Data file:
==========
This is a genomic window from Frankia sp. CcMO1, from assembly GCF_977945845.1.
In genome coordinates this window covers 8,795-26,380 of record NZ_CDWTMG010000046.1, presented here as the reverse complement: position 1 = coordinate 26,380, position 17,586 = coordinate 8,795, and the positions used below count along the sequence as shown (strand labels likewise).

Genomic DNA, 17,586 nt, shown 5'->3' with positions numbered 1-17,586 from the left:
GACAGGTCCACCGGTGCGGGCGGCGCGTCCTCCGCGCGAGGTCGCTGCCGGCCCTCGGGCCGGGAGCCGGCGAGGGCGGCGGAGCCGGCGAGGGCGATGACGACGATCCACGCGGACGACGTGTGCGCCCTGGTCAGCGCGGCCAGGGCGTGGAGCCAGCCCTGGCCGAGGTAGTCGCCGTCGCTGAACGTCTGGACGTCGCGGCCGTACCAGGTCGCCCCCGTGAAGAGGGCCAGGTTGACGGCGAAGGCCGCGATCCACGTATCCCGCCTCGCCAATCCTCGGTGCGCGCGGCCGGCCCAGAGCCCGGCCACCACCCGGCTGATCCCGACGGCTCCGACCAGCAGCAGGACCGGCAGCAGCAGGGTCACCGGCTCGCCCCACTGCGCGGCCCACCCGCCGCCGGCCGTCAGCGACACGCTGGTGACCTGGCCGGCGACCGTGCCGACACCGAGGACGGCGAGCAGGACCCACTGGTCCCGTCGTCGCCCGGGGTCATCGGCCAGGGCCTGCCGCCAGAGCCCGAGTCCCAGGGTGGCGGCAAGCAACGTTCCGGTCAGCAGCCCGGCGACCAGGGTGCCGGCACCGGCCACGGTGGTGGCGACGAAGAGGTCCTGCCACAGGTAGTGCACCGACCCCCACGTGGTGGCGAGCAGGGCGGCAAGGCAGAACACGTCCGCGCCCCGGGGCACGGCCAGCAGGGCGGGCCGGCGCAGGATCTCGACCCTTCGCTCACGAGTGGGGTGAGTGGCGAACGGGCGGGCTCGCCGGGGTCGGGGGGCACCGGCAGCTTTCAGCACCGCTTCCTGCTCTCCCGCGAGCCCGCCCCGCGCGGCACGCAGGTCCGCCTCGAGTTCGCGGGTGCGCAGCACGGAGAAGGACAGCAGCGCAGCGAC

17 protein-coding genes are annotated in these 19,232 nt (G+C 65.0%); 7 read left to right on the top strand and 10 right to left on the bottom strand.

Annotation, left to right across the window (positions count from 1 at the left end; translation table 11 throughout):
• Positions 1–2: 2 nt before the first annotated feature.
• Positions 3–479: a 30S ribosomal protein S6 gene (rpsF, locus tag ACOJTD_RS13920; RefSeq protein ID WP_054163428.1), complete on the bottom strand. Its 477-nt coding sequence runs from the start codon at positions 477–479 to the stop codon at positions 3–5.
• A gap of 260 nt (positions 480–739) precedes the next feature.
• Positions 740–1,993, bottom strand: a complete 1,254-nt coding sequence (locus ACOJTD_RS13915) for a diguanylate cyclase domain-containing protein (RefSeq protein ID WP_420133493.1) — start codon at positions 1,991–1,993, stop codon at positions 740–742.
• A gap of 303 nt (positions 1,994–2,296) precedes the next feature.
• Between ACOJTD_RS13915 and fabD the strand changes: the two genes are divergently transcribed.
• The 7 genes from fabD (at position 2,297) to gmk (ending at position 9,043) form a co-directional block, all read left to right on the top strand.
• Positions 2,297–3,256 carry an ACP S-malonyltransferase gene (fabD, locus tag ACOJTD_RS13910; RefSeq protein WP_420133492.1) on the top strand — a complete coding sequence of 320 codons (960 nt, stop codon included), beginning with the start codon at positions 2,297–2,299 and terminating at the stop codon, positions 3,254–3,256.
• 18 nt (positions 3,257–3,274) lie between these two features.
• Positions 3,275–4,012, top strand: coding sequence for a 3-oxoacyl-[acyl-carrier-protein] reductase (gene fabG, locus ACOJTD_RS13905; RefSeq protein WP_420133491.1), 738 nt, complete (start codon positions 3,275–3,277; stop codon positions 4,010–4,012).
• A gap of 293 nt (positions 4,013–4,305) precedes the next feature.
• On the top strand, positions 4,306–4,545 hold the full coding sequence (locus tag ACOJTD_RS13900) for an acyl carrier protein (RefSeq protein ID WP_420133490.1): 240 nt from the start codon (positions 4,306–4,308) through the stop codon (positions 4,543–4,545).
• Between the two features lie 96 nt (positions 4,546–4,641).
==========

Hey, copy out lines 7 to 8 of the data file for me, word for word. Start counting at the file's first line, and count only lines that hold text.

• Positions 1–2: 2 nt before the first annotated feature.
• Positions 3–479: a 30S ribosomal protein S6 gene (rpsF, locus tag ACOJTD_RS13920; RefSeq protein ID WP_054163428.1), complete on the bottom strand. Its 477-nt coding sequence runs from the start codon at positions 477–479 to the stop codon at positions 3–5.